`nəʊ ɑːrz əv `fiːblər `ˏtəʊn
ðən `hɪz əpɪər ɪn `prɪti `ˏdɪər
əv `ˏblӕkbɜːrdz `ˏevər `nəʊn
Yet they pipe "prattie deerh!" I glean,
Beneath a Scottish sky,
And "pehty de-aw" amid the treen
Of Middlesex or nigh.
jet ðeɪ ˈpaɪp [pɾatiː `diˏᴧɾɾ] aɪ ˏgliːn
bəniːθ ə `skɒtɪʃ ˏskaɪ,
ӕn [pɛte `deɪˏɒː] əˈmɪd ðə ˈtriːn
əv `mɪdlseks ɔː naɪ
While some folk say — perhaps in play—
Who know the Irish isle,
’Tis "purrity dare!" in treeland there
When songsters would beguile.
waɪl `sᴧm fəʊk ˏseɪ — pərhӕps ɪn `ˏpleɪ—
hu nəʊ ði `aɪrɪʃ ˏaɪl,
tɪz [pɹɹə t̞iː deeˏəɽɽ] ɪn triːlӕnd `ˏðɛər
wen `sɒŋstərz wəd biˏgaɪl.
Well: I'll say that the listening birds
Say, hearing "pret-ty de-urr !"
However strangers sound such words,
That's how we sound them here.
`wel: `aɪl seɪ ðət ðə ˈlɪsnɪŋ ˈbɜːrdz
`seɪ, hɪərɪŋ [ pɹɪt tiː `diː ˏəɽɽ ]—
haʊ`evər `streɪnʤərz saʊnd sᴧʧ ˏwɜːrdz
`ðӕts haʊ wi saʊnd ðm `hɪər.
Yes, in this clime at pairing time,
As soon as eyes can see her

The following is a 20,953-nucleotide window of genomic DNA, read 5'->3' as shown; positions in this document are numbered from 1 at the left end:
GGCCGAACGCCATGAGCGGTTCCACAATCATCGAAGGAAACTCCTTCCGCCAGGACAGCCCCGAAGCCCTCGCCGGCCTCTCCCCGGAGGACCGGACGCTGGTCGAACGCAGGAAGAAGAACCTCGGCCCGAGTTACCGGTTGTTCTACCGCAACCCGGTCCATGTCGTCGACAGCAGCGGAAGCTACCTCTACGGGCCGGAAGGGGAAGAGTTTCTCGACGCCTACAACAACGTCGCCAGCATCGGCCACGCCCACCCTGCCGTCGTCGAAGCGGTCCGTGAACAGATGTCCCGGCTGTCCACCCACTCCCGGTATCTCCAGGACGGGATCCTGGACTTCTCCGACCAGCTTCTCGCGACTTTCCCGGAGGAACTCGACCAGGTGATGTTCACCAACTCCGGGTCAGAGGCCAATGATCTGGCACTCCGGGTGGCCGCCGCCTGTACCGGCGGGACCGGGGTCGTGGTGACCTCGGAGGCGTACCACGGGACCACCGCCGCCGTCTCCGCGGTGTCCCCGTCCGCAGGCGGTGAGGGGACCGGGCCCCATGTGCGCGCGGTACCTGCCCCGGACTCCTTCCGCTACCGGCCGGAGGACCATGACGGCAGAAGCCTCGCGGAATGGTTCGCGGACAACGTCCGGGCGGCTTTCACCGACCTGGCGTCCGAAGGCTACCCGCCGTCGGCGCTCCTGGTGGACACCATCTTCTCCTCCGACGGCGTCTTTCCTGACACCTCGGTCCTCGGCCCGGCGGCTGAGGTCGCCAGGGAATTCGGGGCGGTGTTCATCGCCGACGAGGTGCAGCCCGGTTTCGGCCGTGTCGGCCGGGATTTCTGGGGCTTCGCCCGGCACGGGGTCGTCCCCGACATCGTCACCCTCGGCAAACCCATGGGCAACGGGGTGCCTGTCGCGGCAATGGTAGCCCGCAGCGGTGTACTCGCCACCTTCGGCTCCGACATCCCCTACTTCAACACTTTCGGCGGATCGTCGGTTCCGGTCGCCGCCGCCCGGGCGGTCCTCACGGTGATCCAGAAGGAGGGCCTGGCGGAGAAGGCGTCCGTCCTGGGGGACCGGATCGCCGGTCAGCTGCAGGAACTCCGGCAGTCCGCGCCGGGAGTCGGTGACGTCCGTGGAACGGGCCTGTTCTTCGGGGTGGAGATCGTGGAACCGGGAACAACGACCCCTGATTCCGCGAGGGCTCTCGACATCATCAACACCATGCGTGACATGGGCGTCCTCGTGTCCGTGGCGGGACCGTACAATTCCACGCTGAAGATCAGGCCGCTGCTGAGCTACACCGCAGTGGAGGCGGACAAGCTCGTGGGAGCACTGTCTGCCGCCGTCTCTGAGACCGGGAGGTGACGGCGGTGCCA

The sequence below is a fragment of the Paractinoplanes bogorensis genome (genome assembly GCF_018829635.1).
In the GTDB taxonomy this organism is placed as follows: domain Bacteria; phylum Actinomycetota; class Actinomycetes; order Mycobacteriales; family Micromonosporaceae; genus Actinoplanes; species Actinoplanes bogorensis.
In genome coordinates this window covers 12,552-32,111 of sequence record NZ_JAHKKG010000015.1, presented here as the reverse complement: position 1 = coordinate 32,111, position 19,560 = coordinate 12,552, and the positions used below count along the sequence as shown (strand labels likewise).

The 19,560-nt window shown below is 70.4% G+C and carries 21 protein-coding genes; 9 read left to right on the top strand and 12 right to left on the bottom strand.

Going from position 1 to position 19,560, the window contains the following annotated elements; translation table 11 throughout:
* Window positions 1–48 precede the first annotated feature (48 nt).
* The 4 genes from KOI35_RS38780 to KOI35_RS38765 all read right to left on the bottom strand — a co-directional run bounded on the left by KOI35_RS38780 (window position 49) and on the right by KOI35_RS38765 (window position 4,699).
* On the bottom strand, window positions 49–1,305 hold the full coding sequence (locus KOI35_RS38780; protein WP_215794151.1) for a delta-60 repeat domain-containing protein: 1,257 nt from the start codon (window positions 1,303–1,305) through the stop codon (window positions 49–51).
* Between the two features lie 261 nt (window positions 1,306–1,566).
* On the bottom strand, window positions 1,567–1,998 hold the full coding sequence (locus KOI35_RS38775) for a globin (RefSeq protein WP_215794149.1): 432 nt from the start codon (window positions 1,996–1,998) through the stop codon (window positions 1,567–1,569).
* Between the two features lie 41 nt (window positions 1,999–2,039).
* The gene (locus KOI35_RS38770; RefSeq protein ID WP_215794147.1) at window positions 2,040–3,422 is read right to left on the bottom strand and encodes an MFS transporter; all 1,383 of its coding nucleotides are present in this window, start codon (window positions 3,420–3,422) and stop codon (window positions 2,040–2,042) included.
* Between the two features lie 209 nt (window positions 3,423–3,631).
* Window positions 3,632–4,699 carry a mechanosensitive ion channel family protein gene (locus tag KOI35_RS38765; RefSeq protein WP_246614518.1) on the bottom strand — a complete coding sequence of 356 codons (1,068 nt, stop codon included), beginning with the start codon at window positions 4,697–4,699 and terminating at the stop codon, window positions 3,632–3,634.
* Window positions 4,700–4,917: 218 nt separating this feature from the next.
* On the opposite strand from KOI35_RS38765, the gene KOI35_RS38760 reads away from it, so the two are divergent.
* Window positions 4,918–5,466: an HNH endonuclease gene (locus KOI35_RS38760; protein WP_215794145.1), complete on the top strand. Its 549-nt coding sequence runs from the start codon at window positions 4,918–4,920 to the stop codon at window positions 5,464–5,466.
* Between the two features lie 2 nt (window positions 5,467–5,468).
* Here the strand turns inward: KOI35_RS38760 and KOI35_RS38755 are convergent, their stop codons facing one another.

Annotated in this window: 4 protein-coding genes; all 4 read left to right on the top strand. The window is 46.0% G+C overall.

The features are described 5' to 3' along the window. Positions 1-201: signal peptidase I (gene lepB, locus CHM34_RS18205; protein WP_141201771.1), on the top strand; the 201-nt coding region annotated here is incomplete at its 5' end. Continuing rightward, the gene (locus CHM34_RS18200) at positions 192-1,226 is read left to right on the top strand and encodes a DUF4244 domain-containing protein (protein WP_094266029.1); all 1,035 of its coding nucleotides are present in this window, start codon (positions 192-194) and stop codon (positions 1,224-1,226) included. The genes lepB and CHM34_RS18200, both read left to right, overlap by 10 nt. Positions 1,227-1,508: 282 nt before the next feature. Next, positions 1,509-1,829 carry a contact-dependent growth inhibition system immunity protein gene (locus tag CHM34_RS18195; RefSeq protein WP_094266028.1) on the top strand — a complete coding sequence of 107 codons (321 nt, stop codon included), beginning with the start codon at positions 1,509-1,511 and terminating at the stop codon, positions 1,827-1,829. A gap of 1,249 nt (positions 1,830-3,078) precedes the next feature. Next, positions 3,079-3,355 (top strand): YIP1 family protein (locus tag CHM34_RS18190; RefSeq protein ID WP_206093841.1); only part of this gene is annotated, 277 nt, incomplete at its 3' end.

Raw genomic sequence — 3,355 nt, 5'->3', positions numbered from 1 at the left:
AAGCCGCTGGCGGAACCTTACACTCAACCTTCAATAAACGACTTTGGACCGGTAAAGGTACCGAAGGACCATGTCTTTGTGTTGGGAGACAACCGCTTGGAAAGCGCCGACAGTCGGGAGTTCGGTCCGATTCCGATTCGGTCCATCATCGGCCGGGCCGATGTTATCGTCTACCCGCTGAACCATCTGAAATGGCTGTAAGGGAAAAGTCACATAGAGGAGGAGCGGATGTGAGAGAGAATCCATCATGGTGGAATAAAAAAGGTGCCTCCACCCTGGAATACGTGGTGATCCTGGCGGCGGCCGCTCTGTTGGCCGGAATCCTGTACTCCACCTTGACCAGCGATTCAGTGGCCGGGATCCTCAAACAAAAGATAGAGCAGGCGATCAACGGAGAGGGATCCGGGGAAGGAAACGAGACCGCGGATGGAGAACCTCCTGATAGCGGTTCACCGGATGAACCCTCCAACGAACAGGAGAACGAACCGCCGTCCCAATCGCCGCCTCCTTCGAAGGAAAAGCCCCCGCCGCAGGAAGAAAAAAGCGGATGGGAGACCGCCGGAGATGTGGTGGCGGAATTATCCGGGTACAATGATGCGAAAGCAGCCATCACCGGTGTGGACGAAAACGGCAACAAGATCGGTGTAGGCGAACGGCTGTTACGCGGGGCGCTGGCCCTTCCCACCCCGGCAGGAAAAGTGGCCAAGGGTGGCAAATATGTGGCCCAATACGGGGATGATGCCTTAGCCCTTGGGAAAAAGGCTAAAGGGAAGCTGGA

At dawn of day, the proper way
To call is "pret-ty de-urr!"
`jes, ɪn `ðɪs ˏklaɪm | ət ˏpɛərɪŋ taɪm,
əz `suːn əz `aɪz kən `siː ˏər
ət dɔːn əv deɪ, ðə `prɒpər weɪ
tə ˈkɔːl | ɪz [ pɹɪt tiː `diː əɽɽ ]
This series on lexicographically neglected weakform words has mainly
been aimed at functor items rather than weakenings in the general
vocabulary so that I've recently passed over the word bedroom
at its alphabetic place. Even so the fact that it does have weakforms
seems quite worth noting. Praps some speakers use the alternant
as a weakform but anyway there're perfec·ly common occurrences of a
weakform with schwa employed before vowels and other, prob·bly
more frequent ones, with syllabic /m/. Examples are